do you spend your sunny saturdays visiting your favorite spot beside the river or the stream? do you pull on rubber boots and wade into rain-swollen waters, where you can search for treasures of glass and worn bits of sticks and wood, where you can watch the late afternoon sun dance across the surface of the moving stream that rushes on down to the sea? (photo of my boots and legs, by my beloved friend julie, who was here visiting from ohio for the long days and nights of being stuck indoors as the rain poured down - who caught and succumbed to the treasure hunt bug, a highly contagious thing)
my treasured river, the great Oconaluftee, after four days of heaviest rain spilled over its banks and flooded the surrounding woods, and washed the forest floors bare and clean
searching for fossils hidden amongst creek gravel beds, walking blindly through overgrown woods with a red-thread fiercely treasured friend that i will have and love as family for the rest of my life
for four long days and four long nights, a heavy torrential rain poured down last week in endless sheets, saturating every inch of wooded forest floor and sodden moss, spilling over in a gushing, furious mass from rivers and from streams. the sun finally decided to show up and share its warmth, and i found that stepping out into the yard was like stepping into a natural watery spring. there was not one bit of dry ground upon which to step, to walk. pair after pair of shoes were soaked; i was forced to wait until the waters had surely receded. i waited, and waited, watching first from these windows, and then from a safe edge of the river's higher waters.
in the heart of colder winter months, i am usually fortunate enough to draw inspiration from a falling blanket of forgiving snow. it hasn't come thus far, this year, and i find myself pulling out heaps of vintage fabric and antique trims, beading, velvet leaves in search of winter creativity; i hope for words to surface somehow, like little miracles, from the softness of my aimless stitchery. from strands of ecru embroidery floss, from tattered lace, i summon memories of the dried brown beech leaves that still cling to branches and whisper with the wind. i see the pale brown meadows that rest in the cold. i see the trees, grey and strong and bare.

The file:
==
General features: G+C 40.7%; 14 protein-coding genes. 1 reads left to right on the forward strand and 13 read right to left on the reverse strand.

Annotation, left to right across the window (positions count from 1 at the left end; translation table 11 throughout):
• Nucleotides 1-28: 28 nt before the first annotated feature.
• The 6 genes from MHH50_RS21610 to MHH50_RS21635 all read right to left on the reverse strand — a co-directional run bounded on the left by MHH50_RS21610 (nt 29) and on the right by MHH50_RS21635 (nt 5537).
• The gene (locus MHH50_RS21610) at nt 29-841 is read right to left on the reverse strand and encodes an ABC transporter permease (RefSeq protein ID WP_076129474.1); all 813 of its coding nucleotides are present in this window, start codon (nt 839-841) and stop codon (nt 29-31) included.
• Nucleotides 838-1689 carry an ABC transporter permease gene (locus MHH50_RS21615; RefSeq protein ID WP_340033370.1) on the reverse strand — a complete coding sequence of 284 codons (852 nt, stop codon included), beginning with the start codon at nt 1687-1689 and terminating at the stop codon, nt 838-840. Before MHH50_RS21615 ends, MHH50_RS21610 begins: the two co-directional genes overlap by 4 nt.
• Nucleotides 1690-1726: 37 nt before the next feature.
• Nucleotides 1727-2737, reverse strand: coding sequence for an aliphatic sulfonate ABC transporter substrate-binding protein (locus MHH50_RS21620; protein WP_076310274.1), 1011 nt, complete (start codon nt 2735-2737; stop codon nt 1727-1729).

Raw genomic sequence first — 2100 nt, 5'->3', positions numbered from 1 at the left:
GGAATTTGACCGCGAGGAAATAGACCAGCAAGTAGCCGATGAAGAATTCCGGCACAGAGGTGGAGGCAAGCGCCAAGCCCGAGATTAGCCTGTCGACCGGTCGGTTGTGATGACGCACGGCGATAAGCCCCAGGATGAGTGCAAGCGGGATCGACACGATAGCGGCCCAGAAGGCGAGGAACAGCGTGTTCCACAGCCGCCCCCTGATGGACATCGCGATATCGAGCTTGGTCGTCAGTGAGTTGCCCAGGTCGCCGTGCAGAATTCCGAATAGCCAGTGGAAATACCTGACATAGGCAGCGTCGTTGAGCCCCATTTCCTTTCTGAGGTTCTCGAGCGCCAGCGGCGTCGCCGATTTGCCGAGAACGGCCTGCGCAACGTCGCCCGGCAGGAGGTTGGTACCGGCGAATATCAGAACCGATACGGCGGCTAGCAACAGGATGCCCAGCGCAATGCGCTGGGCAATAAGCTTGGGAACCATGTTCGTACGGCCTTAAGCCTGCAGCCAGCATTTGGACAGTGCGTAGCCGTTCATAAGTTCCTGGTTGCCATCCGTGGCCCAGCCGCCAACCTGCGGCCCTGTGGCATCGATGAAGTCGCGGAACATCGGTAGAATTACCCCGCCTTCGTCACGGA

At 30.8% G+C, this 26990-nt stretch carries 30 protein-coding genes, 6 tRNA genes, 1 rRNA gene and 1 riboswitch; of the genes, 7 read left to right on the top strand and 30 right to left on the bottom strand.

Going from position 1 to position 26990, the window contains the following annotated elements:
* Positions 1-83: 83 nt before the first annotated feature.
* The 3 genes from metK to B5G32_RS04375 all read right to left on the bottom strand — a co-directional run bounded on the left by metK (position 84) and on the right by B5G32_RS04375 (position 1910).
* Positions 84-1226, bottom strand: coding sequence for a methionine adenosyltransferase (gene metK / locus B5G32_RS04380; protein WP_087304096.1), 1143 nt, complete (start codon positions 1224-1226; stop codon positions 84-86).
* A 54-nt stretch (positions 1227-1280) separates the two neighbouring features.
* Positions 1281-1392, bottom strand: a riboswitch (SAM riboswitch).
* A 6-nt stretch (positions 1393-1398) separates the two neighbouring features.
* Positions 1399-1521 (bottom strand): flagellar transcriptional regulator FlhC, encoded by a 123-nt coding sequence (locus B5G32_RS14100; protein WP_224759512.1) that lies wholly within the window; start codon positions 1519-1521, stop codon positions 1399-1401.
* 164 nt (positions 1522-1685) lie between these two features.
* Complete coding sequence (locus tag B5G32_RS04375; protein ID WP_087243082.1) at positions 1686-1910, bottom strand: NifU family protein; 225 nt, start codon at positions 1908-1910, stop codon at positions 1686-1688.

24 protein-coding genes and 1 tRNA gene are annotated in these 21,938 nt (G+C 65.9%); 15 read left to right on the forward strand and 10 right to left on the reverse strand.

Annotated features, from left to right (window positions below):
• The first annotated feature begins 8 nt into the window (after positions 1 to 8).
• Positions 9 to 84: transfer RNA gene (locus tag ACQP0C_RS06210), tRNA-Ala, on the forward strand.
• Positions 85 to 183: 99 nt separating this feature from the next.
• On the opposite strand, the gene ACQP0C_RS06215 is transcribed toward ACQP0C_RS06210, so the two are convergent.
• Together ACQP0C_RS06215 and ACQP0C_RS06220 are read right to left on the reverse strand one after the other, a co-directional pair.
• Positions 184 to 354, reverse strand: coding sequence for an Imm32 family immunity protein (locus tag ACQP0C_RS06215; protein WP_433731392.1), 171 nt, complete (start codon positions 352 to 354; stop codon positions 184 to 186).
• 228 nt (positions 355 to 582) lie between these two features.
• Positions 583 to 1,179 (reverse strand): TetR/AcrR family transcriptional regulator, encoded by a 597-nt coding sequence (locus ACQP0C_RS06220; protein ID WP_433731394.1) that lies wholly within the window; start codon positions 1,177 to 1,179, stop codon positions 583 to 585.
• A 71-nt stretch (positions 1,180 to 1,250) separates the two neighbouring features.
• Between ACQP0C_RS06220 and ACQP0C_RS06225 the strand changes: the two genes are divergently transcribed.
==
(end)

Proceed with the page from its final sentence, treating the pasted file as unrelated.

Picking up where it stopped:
from old pearl buttons and new drops of moonstone, i see the waxing winter moon, glowing shell-like and white in the sparkling night sky beyond my bedroom walls and through the window just above my head; i see the stars as they shimmer through the branches in the blanket of dark. i see frost on the ground, and in the steam from a piping hot cup of tea. i see all of this, on cold winter mornings and from warmer afternoons into the evening and on to the sleepy nights. i sit quietly, and stitch and think and hope and dream. i hope that this is how the long january evenings are finding you, too - in quiet and in rest, waiting through the short days and dark, long nights for the first quiet signs of tender spring.